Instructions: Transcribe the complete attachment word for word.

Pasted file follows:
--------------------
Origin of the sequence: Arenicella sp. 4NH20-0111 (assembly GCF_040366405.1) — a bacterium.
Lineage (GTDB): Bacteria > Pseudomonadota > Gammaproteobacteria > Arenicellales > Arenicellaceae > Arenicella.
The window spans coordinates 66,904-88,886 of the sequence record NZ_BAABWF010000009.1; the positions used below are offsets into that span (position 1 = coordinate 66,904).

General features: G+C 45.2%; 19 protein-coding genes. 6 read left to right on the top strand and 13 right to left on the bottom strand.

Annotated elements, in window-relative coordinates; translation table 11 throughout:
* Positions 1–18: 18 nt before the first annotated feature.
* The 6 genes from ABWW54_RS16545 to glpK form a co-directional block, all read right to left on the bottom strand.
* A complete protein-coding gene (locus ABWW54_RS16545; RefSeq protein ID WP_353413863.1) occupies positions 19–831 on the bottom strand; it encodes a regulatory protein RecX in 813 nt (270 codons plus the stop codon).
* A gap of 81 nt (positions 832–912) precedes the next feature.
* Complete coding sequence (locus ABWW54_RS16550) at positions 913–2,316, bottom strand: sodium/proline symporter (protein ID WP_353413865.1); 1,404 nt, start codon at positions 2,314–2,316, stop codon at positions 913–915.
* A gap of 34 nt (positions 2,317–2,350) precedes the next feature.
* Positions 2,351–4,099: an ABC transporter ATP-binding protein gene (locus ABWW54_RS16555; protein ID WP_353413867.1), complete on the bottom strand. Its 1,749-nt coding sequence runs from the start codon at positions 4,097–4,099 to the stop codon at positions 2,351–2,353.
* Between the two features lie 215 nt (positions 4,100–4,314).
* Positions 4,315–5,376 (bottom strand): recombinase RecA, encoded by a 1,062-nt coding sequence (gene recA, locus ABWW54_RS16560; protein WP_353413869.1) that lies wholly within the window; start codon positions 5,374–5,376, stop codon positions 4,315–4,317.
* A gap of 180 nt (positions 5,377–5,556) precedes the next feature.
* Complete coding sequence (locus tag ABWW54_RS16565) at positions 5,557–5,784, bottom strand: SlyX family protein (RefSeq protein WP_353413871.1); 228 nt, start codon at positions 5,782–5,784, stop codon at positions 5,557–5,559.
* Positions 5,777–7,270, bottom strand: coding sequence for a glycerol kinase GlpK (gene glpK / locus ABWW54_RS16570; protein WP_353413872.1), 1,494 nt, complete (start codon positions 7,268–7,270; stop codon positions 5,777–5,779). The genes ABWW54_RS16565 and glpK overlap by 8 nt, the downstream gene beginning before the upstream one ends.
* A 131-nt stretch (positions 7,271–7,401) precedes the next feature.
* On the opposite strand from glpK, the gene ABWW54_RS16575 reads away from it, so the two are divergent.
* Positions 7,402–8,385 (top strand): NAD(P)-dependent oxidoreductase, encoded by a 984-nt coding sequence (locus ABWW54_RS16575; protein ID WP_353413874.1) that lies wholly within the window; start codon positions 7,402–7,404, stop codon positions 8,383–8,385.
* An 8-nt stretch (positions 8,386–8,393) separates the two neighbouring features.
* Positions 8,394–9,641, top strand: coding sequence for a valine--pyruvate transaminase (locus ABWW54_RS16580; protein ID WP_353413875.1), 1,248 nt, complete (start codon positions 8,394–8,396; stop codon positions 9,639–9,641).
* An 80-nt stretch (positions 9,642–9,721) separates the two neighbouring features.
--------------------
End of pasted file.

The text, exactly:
Origin of the sequence: Arenicella sp. 4NH20-0111 (assembly GCF_040366405.1) — a bacterium.
Lineage (GTDB): Bacteria > Pseudomonadota > Gammaproteobacteria > Arenicellales > Arenicellaceae > Arenicella.
The window spans coordinates 66,904-88,886 of the sequence record NZ_BAABWF010000009.1; the positions used below are offsets into that span (position 1 = coordinate 66,904).

General features: G+C 45.2%; 19 protein-coding genes. 6 read left to right on the top strand and 13 right to left on the bottom strand.

Annotated elements, in window-relative coordinates; translation table 11 throughout:
* Positions 1–18: 18 nt before the first annotated feature.
* The 6 genes from ABWW54_RS16545 to glpK form a co-directional block, all read right to left on the bottom strand.
* A complete protein-coding gene (locus ABWW54_RS16545; RefSeq protein ID WP_353413863.1) occupies positions 19–831 on the bottom strand; it encodes a regulatory protein RecX in 813 nt (270 codons plus the stop codon).
* A gap of 81 nt (positions 832–912) precedes the next feature.
* Complete coding sequence (locus ABWW54_RS16550) at positions 913–2,316, bottom strand: sodium/proline symporter (protein ID WP_353413865.1); 1,404 nt, start codon at positions 2,314–2,316, stop codon at positions 913–915.
* A gap of 34 nt (positions 2,317–2,350) precedes the next feature.
* Positions 2,351–4,099: an ABC transporter ATP-binding protein gene (locus ABWW54_RS16555; protein ID WP_353413867.1), complete on the bottom strand. Its 1,749-nt coding sequence runs from the start codon at positions 4,097–4,099 to the stop codon at positions 2,351–2,353.
* Between the two features lie 215 nt (positions 4,100–4,314).
* Positions 4,315–5,376 (bottom strand): recombinase RecA, encoded by a 1,062-nt coding sequence (gene recA, locus ABWW54_RS16560; protein WP_353413869.1) that lies wholly within the window; start codon positions 5,374–5,376, stop codon positions 4,315–4,317.
* A gap of 180 nt (positions 5,377–5,556) precedes the next feature.
* Complete coding sequence (locus tag ABWW54_RS16565) at positions 5,557–5,784, bottom strand: SlyX family protein (RefSeq protein WP_353413871.1); 228 nt, start codon at positions 5,782–5,784, stop codon at positions 5,557–5,559.
* Positions 5,777–7,270, bottom strand: coding sequence for a glycerol kinase GlpK (gene glpK / locus ABWW54_RS16570; protein WP_353413872.1), 1,494 nt, complete (start codon positions 7,268–7,270; stop codon positions 5,777–5,779). The genes ABWW54_RS16565 and glpK overlap by 8 nt, the downstream gene beginning before the upstream one ends.
* A 131-nt stretch (positions 7,271–7,401) precedes the next feature.
* On the opposite strand from glpK, the gene ABWW54_RS16575 reads away from it, so the two are divergent.
* Positions 7,402–8,385 (top strand): NAD(P)-dependent oxidoreductase, encoded by a 984-nt coding sequence (locus ABWW54_RS16575; protein ID WP_353413874.1) that lies wholly within the window; start codon positions 7,402–7,404, stop codon positions 8,383–8,385.
* An 8-nt stretch (positions 8,386–8,393) separates the two neighbouring features.
* Positions 8,394–9,641, top strand: coding sequence for a valine--pyruvate transaminase (locus ABWW54_RS16580; protein ID WP_353413875.1), 1,248 nt, complete (start codon positions 8,394–8,396; stop codon positions 9,639–9,641).
* An 80-nt stretch (positions 9,642–9,721) separates the two neighbouring features.